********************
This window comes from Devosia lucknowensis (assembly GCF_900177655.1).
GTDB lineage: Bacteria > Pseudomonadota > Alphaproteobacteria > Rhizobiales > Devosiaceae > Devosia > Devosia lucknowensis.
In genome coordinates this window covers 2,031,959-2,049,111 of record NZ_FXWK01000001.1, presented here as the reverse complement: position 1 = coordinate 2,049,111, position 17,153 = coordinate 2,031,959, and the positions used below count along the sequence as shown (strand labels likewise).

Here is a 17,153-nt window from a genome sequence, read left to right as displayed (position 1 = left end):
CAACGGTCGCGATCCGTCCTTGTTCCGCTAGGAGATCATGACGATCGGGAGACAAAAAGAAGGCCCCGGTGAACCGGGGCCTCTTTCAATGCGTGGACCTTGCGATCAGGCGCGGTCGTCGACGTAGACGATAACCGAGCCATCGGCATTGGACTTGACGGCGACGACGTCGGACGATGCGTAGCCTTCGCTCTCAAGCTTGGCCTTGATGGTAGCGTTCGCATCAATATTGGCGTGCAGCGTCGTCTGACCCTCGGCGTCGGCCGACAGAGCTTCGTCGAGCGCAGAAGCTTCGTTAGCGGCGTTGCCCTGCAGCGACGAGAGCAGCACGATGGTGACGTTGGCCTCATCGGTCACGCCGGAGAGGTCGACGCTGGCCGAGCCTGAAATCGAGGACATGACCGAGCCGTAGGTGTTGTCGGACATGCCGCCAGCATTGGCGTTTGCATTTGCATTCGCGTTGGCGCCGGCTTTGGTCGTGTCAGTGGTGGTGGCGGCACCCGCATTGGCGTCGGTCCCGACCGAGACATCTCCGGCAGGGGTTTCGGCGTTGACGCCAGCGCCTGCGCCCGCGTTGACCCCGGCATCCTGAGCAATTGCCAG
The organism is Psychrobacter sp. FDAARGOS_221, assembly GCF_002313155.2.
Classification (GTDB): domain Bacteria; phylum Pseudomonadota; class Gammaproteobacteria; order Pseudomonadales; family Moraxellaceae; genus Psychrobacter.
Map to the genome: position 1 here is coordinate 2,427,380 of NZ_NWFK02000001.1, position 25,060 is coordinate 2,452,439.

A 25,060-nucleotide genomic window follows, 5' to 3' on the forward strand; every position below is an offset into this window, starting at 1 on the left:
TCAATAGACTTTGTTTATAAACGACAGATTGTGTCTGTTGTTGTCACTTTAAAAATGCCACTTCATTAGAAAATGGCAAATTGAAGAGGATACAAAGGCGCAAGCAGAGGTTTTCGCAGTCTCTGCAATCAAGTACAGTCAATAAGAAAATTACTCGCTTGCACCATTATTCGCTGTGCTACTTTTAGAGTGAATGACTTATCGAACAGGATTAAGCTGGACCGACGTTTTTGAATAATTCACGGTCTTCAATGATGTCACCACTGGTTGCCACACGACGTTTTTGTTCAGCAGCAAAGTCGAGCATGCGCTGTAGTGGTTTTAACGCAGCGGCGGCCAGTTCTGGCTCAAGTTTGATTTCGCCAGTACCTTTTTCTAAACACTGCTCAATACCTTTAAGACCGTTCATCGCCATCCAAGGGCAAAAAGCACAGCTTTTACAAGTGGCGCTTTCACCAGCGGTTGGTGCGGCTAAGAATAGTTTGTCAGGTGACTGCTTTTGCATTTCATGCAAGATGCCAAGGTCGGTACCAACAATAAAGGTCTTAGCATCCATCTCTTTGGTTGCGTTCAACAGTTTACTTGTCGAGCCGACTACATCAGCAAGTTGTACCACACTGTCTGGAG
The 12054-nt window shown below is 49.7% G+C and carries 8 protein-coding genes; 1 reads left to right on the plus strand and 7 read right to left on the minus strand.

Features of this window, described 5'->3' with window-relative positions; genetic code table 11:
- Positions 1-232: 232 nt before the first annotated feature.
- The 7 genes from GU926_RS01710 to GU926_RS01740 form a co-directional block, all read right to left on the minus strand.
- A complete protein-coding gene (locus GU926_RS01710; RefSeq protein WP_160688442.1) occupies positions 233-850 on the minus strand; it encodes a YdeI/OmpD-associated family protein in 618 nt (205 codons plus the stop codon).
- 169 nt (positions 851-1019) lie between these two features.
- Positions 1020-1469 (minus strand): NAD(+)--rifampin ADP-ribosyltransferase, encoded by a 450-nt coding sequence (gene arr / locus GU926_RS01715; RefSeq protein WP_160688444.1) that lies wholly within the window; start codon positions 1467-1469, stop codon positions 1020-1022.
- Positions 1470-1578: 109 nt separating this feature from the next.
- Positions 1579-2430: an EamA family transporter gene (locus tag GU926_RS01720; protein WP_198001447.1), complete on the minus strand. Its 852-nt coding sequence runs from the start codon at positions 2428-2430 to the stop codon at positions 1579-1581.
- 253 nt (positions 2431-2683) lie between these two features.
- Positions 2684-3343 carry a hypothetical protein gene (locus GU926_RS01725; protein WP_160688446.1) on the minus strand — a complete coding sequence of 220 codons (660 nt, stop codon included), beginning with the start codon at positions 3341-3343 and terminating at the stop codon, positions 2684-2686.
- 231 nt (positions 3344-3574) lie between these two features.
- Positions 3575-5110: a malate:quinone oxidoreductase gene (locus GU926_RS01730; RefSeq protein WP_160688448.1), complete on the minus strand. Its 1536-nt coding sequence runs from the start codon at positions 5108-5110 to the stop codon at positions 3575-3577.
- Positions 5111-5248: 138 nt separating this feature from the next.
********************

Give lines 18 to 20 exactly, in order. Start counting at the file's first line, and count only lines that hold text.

- Positions 1470-1578: 109 nt separating this feature from the next.
- Positions 1579-2430: an EamA family transporter gene (locus tag GU926_RS01720; protein WP_198001447.1), complete on the minus strand. Its 852-nt coding sequence runs from the start codon at positions 2428-2430 to the stop codon at positions 1579-1581.
- 253 nt (positions 2431-2683) lie between these two features.